Ain’t No Party Like an Archtop Party

Luthier Maegen Wells recalls the moment she fell in love with the archtop and how it changed her world.

The archtop guitar is one of the greatest loves of my life, and over time it’s become clear that our tale is perhaps an unlikely one. I showed up late to the archtop party, and it took a while to realize our pairing was atypical. I had no idea that I had fallen head-over-heels in love with everything about what’s commonly perceived as a “jazz guitar.” No clue whatsoever. And, to be honest, I kind of miss those days. But one can only hear the question, “Why do you want to build jazz guitars if you don’t play jazz?” so many times before starting to wonder what the hell everyone’s talking about.

Contrary to popular belief, archtop guitars have the potential to be some of the most versatile on the planet. Yet a huge corner of the music world insists on keeping them in a straitjacket. What’s up with that? Even as a little-girl player, I always felt archtops were the most beautiful guitars of them all. So beautiful that they were untouchable. I didn’t need someone to tell me I didn’t play the “right kind of music” to feel unworthy of them. But the word on the street was that archtops were meant for a very particular and sophisticated style of music.

This is not the guitar for you. I believed it. I could feel it. I am not worthy. Instead, I picked up an OM and headed down a very different musical path in life. Tying down the restraints not only on the archtop, but myself. Does this sound familiar?

This is not what music and guitars should do to us. So, who put this straitjacket on? Did I put it on myself? Did I put the archtop guitar in one? Are there others?! Help! How did this happen? I spent the next 11 years walking around in a singer/songwriter straitjacket. It wasn’t until I showed up at the Galloup School of Guitar Building and Repair that I was able to bust out of that thing with some chisels and gouges. It was there that I got my first glimpse at the archtop party.

The first private moment I had with my completed archtop, I was stunned to silence. My soul shifted, and there a song was found hiding—my very first instrumental fingerstyle piece.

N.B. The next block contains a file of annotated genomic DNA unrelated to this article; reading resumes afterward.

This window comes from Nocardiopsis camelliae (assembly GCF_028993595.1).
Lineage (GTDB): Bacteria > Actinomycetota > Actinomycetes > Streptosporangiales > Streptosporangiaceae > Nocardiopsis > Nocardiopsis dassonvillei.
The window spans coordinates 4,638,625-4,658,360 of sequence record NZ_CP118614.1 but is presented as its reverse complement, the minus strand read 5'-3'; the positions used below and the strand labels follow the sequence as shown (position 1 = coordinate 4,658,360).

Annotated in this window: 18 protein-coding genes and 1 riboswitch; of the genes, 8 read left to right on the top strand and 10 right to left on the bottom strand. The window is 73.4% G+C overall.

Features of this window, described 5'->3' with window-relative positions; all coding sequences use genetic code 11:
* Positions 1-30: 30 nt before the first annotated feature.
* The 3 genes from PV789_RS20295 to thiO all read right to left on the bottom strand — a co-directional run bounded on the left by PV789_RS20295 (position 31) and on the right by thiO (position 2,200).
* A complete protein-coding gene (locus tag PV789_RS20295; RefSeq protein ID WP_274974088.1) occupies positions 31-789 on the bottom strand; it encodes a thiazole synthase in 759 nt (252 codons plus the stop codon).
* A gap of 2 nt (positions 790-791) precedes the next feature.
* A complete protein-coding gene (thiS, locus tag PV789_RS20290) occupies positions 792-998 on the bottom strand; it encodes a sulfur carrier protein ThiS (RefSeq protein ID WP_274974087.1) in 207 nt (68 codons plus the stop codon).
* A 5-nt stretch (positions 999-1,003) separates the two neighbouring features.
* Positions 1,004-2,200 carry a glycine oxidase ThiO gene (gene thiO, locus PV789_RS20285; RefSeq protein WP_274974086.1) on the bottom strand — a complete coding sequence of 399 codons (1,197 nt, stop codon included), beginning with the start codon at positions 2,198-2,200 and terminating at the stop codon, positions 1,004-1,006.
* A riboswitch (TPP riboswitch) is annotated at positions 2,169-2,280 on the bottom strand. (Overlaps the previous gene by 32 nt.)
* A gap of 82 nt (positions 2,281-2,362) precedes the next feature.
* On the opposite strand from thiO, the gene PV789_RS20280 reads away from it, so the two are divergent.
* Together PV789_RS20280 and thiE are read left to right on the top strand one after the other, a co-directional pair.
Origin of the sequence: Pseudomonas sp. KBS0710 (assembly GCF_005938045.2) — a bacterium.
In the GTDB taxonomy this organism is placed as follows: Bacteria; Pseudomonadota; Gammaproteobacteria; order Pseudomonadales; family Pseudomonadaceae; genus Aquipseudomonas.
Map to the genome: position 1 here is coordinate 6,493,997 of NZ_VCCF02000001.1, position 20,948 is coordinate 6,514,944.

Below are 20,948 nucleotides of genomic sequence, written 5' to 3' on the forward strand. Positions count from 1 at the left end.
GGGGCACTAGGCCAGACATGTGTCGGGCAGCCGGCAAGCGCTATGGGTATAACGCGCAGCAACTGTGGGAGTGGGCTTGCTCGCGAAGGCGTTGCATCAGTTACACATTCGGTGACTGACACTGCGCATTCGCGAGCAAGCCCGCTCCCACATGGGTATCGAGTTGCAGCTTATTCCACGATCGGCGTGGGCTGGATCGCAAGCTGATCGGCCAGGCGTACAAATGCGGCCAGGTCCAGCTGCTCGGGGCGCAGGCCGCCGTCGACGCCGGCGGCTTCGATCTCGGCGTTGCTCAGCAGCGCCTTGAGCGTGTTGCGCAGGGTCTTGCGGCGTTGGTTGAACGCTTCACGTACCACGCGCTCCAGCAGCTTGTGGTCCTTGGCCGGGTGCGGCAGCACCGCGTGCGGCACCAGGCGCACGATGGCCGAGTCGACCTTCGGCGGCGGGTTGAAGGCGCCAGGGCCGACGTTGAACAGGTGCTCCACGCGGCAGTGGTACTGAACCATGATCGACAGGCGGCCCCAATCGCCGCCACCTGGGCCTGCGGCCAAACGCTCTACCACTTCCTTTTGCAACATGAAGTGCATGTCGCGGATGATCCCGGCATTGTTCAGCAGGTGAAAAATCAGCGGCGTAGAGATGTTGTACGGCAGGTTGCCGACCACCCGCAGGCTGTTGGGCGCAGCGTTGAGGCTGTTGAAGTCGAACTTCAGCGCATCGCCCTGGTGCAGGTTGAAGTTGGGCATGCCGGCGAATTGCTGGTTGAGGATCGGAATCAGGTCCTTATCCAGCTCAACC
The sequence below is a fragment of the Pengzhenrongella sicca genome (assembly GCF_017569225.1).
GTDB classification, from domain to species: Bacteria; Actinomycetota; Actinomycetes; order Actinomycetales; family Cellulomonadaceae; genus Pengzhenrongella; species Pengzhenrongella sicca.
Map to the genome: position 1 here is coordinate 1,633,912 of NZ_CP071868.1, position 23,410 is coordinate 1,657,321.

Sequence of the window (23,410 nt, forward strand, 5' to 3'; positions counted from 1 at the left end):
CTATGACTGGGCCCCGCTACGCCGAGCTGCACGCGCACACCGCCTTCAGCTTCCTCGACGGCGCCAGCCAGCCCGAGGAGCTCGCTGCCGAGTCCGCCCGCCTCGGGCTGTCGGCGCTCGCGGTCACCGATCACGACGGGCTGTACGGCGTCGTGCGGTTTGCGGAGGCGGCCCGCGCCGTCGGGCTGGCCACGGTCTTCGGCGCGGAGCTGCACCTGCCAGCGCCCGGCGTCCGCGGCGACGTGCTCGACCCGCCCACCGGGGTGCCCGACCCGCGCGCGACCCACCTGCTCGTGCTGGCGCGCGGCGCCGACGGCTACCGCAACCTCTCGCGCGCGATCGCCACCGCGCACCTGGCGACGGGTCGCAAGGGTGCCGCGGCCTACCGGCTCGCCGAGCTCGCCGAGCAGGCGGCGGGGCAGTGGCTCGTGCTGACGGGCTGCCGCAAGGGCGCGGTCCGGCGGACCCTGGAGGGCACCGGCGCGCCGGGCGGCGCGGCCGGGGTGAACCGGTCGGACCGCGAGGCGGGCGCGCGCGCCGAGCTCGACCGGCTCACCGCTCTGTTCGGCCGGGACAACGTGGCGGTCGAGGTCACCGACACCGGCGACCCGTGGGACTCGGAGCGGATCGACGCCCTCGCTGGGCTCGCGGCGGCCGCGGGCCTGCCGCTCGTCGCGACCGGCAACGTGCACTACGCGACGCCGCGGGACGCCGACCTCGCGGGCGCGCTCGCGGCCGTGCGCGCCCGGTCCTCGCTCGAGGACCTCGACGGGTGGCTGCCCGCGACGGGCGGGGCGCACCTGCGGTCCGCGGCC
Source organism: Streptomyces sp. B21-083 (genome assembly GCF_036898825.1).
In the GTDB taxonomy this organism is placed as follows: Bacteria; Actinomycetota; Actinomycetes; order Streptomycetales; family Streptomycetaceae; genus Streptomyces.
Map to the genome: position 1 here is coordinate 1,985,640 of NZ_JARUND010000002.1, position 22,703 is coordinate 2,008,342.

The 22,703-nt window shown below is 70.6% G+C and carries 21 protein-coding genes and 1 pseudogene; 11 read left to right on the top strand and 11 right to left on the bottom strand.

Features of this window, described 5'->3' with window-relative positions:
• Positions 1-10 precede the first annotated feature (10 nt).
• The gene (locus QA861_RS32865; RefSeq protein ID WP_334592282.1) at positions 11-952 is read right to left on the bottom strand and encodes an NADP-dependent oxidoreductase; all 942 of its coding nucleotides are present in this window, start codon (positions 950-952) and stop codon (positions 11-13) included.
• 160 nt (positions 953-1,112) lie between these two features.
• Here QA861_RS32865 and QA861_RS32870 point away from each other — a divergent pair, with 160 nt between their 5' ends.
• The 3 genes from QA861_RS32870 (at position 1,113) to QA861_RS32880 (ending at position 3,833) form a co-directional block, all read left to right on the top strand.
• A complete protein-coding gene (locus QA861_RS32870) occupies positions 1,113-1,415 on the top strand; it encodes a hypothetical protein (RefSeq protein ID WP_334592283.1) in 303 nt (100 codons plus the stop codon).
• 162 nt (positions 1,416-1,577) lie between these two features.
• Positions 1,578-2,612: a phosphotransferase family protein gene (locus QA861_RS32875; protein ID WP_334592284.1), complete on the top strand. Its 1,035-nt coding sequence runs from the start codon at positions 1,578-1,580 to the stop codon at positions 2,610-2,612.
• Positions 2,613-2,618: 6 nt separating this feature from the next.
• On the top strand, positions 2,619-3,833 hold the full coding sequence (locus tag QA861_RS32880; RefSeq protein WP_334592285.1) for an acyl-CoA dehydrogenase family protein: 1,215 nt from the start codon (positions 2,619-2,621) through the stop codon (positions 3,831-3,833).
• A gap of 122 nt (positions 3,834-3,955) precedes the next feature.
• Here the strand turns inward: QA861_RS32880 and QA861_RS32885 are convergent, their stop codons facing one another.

My intentions were to be a flattop builder, but I was changed forever when my archtop construction began. Enthralled by the versatility of skills the process demanded, the woodworker in me was ignited. The experience of building a variety of guitars was why I wanted to take the Galloup Masters Program. With that came the experience of playing a variety of guitars that I normally would not play,which was equally educational and life changing—something that has now become essential to my musical inspiration.

The first private moment I had with my completed archtop, I was stunned to silence. My soul shifted, and there a song was found hiding—my very first instrumental fingerstyle piece. I was so hypnotized by the voice of this guitar that it launched me in a completely different musical direction. I did not sing another note for almost 7 years; this instrument’s voice was the only one I wanted to hear. It was everything I’ve ever wanted: acoustic, electric, sensitive, powerful, delicate, strong. Our love was effortless, and it found music living inside of me that I had no idea existed. Isn’t that what it’s all about?

I share this dusty story with you today because I know I’m not alone. There are others out there who have allowed the restraints to come between them and these remarkable instruments. Because at some point along the way, they were told they’re not supposed to do that with an archtop. I hear this all of the time. Whatever happened to just picking up a guitar, closing your eyes, and letting it pull something out of you? I’m not at all denying the fact that certain instruments excel with certain genres and styles of playing, but we can’t let that prevent us from exploring the things we’re curious about.You could be missing out on one of the great loves of your life.

I almost missed out on the archtop party, but thankfully I came in through the woodshop window. And I have good news: The others at this party are on a similar mission to free the archtop from its straitjacket. Not to mention, the music at this party is off the hook. Is there jazz? YES! But that’s not all—we have fingerstyle, honky-tonk, funk, blues, rock, weird space music, and everything else you’re not supposed to do on an archtop. With today’s premier archtop builders such as Danny Koentopp, Tim Frick, Wyatt Wilkie, LHT, Otto D’Ambrosio, or Retrograde, just to name a few, there is undoubtedly something for everyone to be inspired by.

This is your official invitation to the archtop party. Leave your straitjacket at the door and join us, ’cause an archtop party don’t stop.

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